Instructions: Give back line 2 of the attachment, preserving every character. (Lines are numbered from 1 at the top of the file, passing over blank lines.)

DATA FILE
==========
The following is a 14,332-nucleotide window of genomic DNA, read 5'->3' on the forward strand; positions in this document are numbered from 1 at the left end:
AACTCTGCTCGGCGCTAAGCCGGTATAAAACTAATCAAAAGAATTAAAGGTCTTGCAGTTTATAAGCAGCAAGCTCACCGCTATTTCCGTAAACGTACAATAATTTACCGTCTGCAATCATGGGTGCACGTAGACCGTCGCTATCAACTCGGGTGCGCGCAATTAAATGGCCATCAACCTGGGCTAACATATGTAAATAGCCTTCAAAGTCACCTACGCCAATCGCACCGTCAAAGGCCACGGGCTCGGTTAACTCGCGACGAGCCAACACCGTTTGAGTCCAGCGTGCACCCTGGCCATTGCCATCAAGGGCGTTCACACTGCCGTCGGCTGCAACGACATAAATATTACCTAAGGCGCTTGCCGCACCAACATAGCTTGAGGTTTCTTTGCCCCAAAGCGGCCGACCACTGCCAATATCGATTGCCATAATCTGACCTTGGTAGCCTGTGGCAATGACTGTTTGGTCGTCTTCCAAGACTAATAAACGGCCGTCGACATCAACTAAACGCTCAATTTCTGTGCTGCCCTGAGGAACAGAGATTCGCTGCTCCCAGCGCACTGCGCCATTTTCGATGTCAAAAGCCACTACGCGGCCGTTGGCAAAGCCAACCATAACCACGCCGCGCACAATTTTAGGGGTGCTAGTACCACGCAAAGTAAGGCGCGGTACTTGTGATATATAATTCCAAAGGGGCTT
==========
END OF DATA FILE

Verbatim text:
AACTCTGCTCGGCGCTAAGCCGGTATAAAACTAATCAAAAGAATTAAAGGTCTTGCAGTTTATAAGCAGCAAGCTCACCGCTATTTCCGTAAACGTACAATAATTTACCGTCTGCAATCATGGGTGCACGTAGACCGTCGCTATCAACTCGGGTGCGCGCAATTAAATGGCCATCAACCTGGGCTAACATATGTAAATAGCCTTCAAAGTCACCTACGCCAATCGCACCGTCAAAGGCCACGGGCTCGGTTAACTCGCGACGAGCCAACACCGTTTGAGTCCAGCGTGCACCCTGGCCATTGCCATCAAGGGCGTTCACACTGCCGTCGGCTGCAACGACATAAATATTACCTAAGGCGCTTGCCGCACCAACATAGCTTGAGGTTTCTTTGCCCCAAAGCGGCCGACCACTGCCAATATCGATTGCCATAATCTGACCTTGGTAGCCTGTGGCAATGACTGTTTGGTCGTCTTCCAAGACTAATAAACGGCCGTCGACATCAACTAAACGCTCAATTTCTGTGCTGCCCTGAGGAACAGAGATTCGCTGCTCCCAGCGCACTGCGCCATTTTCGATGTCAAAAGCCACTACGCGGCCGTTGGCAAAGCCAACCATAACCACGCCGCGCACAATTTTAGGGGTGCTAGTACCACGCAAAGTAAGGCGCGGTACTTGTGATATATAATTCCAAAGGGGCTT